A roundup of news items related to climate change and other environmental issues in Florida:
Orange juice prices to surge as US crops ravaged by disease and climate | The Guardian
Orange juice prices are expected to rise further in the U.S. after a bacterial disease and extreme weather intensified by global heating ravaged this season’s crop of the citrus fruit.
Last year Florida, which produces more than 90% of the U.S.’ orange juice supply, was hit by Hurricane Ian, Hurricane Nicole and freezing conditions in quick succession, devastating orange producers in the Sunshine State.
Producers also battled an incurable citrus greening disease that is spread by an invasive insect, rendering fruit unusable. Most infected trees die within a few years, and some producers told the Financial Times they were giving up farming and selling their land.
Florida’s coral reef is in danger. Scientists say rescued corals may aid recovery | USA Today
Crazy warm ocean temperatures continue to wreak havoc among coral reefs in Florida and the Caribbean this summer, bleaching and killing corals and spawning urgent rescue operations.
“After the hottest July on record, many northern hemisphere coral reefs – in Belize, Florida, Cuba, Mexico, along the Pacific coast of central America – have already experienced very high levels of heat stress, enough to trigger mass coral bleaching,” said international coral scientist Terry Hughes, a professor at James Cook University in Australia.
Despite the grave concerns, some scientists and non-profits say they are optimistic that advances in the ability to grow corals in laboratories and nurseries could help restore the reefs.
A new organization is recruiting Florida retirees to fight climate change | Sarasota Magazine
When Mara Vertress moved to Florida in 1987, the summers ran hot — but never like this. Over the past 36 years, she’s noticed consistently warmer weather and longer stretches of extreme heat. Summers last longer, overnight temperatures are higher and red tide, once relatively rare, is routine. In Vertress’ first 17 years as a Florida resident, she recalled only a few minor storms. But in the 17 years since Hurricane Charley slammed ashore in 2004, she’s lived through Wilma (2005), Irma (2017) and Ian (2022). Ten months after Ian damaged her home, Vertress is still waiting for contractors to rebuild parts of it.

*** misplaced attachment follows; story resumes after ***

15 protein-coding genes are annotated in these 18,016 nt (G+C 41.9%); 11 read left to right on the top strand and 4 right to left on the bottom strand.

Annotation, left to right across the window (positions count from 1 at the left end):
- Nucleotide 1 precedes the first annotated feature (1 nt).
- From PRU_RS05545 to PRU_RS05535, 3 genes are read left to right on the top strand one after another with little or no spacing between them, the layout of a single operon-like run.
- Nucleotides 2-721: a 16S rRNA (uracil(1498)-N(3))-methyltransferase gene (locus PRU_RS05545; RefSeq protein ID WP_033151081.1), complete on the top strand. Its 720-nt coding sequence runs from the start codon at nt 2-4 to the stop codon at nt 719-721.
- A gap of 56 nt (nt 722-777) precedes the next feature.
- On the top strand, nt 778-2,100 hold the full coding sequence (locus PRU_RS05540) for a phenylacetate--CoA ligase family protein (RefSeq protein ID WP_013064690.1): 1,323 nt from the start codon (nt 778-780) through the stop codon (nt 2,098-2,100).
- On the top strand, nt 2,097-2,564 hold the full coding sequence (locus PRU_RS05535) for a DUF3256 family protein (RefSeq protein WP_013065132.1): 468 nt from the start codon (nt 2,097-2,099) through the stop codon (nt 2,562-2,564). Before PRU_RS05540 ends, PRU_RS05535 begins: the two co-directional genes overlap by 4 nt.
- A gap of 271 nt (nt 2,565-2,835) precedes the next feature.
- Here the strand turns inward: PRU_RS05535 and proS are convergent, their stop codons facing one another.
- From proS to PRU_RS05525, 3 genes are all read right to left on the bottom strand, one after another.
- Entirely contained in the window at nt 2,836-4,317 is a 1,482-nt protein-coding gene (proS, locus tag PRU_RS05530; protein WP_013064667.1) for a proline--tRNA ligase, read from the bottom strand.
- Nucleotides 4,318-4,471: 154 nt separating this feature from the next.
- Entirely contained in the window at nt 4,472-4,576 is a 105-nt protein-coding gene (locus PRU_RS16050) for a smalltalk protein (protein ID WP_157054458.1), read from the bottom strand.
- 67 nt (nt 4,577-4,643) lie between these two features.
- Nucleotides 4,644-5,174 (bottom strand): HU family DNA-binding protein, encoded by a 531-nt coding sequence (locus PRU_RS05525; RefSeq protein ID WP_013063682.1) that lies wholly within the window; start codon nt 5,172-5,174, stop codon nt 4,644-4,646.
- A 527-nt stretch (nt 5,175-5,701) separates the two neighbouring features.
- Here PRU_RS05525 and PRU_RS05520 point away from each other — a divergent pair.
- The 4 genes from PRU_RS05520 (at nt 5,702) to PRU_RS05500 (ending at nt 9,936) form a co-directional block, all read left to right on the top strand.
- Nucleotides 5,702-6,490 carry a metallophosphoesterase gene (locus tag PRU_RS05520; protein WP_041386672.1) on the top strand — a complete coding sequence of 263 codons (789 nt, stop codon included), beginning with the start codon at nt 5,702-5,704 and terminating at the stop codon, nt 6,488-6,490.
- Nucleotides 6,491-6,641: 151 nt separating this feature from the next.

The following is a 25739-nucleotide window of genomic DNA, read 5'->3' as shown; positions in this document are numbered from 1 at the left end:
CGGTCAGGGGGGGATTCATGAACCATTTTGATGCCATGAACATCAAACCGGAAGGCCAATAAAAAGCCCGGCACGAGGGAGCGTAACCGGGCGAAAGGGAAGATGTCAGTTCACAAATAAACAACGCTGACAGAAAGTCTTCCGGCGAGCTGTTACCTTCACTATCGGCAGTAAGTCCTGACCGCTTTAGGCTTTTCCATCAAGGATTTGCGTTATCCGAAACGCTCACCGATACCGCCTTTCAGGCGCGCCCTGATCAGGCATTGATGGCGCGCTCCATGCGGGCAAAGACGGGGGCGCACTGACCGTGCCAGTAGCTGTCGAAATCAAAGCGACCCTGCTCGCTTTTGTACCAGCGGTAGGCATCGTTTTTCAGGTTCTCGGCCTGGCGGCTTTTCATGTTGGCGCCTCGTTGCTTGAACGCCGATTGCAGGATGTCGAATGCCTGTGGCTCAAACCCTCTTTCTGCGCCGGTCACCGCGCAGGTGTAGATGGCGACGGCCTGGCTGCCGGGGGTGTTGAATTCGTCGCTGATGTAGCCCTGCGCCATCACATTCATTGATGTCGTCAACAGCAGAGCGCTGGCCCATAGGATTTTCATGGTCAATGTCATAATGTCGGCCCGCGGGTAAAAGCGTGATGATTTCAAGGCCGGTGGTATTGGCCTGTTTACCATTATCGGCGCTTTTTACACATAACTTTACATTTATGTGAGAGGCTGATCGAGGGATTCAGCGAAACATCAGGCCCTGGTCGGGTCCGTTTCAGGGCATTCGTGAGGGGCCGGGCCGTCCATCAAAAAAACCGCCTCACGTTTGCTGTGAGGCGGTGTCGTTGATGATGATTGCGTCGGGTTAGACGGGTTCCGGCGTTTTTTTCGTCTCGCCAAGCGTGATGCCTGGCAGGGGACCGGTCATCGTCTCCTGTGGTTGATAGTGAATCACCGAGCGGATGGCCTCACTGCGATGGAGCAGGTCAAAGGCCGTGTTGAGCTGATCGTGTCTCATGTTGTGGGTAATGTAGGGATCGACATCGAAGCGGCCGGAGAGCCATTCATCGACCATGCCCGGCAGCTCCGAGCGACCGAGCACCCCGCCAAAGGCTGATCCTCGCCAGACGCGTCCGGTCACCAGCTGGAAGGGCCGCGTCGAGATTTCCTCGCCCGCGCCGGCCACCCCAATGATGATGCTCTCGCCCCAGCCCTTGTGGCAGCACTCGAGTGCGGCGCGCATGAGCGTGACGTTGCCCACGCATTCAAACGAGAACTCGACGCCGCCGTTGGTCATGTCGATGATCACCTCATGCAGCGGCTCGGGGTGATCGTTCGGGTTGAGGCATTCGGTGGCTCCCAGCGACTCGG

Vertress, now 69, remembers a college professor telling students like her that global warming could become a trend. That was in the early 1970s, well before the issue caught the public’s attention. Around the turn of the century, Vertress saw occasional stories about the warming planet in the news. But then she noticed the changing climate in her backyard. In her native Indiana, tornado season intensified. In Fort Myers, her current home, punishingly high temperatures and severe storms continue to escalate.
If you have any news items of note that you think we should include in our next roundup, please email The Invading Sea Editor Nathan Crabbe at firstname.lastname@example.org. Sign up for The Invading Sea newsletter by visiting here.